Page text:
Currently under construction in Denver’s Five Points neighborhood is The Wheatley, a luxury apartment building with a for sale town home component. This project is located at 25th Avenue and Welton Street.
Space for ground floor retail, 14 luxury for sale town homes, and 82 apartments comprise the project. The apartments will reach 5-stories and a level of underground parking will be featured.
The building will be located within Denver’s Welton Landmark Design District and needed to meet the Landmark Preservation Commission approvals before construction could begin.
“Working with the Denver Landmark staff and the Commission, the building has been designed to be of its time, while incorporating elements that reference the rich context of the neighborhood. Although much of the building’s massing, material selections, and detailing, were informed by the character defining elements of the neighborhood, perhaps the most unique element is the chamfered corner, used throughout the district as a way to address the public right-of-way, and provide for a welcoming building entry. The Wheatley celebrates the corner at the intersection of 25th and Welton with a chamfered condition, enhanced masonry detailing, and a suspended canopy, marking this prominent building entry,” said architect Eric Bottenhorn of Craine Architecture.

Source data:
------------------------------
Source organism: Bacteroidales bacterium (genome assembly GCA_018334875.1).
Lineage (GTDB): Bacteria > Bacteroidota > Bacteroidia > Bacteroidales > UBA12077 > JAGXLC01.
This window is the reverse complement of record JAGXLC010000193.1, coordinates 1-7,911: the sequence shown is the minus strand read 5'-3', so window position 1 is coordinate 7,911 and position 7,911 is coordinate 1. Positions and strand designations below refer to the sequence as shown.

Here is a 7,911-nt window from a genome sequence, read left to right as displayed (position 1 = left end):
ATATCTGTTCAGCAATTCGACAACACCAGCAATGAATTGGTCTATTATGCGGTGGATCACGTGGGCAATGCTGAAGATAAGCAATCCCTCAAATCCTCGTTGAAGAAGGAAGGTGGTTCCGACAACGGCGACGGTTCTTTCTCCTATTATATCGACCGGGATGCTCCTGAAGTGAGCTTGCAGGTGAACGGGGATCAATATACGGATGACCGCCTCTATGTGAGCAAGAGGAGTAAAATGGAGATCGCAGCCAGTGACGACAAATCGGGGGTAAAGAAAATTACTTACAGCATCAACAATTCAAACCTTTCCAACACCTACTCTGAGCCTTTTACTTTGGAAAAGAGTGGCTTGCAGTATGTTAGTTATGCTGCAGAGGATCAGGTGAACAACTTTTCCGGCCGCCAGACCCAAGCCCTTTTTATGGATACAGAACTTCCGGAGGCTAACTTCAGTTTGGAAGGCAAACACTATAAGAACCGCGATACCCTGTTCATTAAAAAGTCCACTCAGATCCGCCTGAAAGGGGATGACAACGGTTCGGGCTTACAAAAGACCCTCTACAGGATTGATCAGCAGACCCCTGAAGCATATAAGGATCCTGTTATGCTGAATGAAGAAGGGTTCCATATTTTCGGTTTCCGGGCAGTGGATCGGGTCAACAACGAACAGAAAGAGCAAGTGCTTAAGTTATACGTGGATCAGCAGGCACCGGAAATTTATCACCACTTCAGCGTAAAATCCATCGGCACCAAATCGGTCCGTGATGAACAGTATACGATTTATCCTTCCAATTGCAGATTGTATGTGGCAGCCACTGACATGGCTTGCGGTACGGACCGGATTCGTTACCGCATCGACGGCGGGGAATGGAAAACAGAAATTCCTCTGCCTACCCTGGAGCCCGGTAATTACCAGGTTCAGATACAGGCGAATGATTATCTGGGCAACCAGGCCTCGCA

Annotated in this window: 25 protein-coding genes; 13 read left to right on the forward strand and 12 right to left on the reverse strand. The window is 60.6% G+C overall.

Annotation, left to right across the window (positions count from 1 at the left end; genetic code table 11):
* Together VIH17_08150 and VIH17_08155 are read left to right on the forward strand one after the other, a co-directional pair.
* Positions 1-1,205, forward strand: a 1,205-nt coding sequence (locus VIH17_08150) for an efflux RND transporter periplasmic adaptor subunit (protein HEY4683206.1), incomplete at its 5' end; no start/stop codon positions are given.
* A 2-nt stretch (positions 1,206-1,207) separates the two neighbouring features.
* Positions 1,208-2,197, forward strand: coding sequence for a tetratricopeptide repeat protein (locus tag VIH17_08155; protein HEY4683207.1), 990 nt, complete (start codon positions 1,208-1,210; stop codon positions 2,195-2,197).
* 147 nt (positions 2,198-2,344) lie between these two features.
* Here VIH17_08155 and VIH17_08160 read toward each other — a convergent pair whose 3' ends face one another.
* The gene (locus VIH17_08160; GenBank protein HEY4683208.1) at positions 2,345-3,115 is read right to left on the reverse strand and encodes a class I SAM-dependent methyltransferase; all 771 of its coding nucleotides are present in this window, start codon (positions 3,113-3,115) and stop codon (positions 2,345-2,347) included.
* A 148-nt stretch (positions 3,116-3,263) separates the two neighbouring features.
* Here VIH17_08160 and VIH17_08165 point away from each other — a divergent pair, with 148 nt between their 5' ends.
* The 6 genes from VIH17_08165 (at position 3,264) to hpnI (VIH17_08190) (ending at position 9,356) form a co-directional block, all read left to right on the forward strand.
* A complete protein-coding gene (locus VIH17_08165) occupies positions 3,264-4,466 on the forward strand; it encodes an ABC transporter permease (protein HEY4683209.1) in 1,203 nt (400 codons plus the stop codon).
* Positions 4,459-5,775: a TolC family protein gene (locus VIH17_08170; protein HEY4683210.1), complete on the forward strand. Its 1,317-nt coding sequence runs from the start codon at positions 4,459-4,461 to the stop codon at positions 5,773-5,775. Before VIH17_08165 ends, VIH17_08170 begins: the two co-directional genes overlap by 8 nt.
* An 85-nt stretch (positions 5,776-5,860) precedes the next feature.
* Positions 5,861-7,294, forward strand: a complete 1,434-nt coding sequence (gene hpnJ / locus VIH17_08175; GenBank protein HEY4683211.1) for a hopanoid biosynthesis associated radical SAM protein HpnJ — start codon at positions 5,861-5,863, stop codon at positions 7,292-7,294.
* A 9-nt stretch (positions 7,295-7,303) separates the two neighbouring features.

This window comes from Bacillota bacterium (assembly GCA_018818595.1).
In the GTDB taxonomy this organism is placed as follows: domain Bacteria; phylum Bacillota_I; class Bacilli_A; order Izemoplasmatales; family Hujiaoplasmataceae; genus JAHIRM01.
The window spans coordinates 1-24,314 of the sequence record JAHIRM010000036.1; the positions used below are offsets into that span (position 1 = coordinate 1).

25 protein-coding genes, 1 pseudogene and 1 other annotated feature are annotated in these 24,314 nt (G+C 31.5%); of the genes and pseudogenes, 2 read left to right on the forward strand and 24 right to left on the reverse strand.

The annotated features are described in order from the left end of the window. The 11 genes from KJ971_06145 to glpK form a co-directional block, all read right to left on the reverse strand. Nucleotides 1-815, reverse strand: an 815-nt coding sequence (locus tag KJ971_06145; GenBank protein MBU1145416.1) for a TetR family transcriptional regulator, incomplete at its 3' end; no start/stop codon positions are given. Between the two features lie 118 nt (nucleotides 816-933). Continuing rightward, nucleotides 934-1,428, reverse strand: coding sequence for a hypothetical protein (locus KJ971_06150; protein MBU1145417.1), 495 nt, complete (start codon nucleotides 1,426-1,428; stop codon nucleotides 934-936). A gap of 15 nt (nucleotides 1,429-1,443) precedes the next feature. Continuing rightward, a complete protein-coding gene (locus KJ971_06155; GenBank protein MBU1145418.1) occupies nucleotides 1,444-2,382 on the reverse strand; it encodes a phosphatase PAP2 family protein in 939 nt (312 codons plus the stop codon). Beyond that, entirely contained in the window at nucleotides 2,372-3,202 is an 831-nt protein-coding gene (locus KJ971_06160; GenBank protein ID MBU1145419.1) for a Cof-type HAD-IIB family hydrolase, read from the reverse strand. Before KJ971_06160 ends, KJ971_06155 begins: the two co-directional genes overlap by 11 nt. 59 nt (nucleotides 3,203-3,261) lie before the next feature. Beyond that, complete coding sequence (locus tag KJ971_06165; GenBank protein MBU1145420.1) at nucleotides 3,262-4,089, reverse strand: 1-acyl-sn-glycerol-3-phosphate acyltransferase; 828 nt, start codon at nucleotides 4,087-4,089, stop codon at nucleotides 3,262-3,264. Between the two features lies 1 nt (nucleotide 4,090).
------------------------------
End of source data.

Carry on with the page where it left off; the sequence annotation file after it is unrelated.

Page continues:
A rooftop deck and a fitness center will be incorporated into the project. Unit finishes will include quartz countertops, stainless steel appliances and and in-unit laundry appliances. Pricing for the for town homes will begin in the low $400s with square footage exceeding 2,000 square feet in all of the for sale units. One and two bedroom options will be featured in the apartment portion of The Wheatley.
This project is being built on the site where the Phillis Wheatley Young Woman’s Christian Association operated from 1916-1964. Phillis Wheatley was the first published African-American woman and first published African-American poet. The character of the neighborhood was considered during the design of the building.
“The architectural fabric along the Welton corridor, is generally arranged into multiples of 25 feet, relating to the typical lot width. Historically significant buildings in the Five Points neighborhood, such as the Rossonian, have been organized with an obvious base, articulated with highly transparent storefront, a less transparent middle and a top that is often characterized by a projecting cornice. The Wheatley has been crafted to balance this contextually appropriate traditional language, with a material palette and detail refinement, familiar to contemporary architecture,” said Bottenhorn.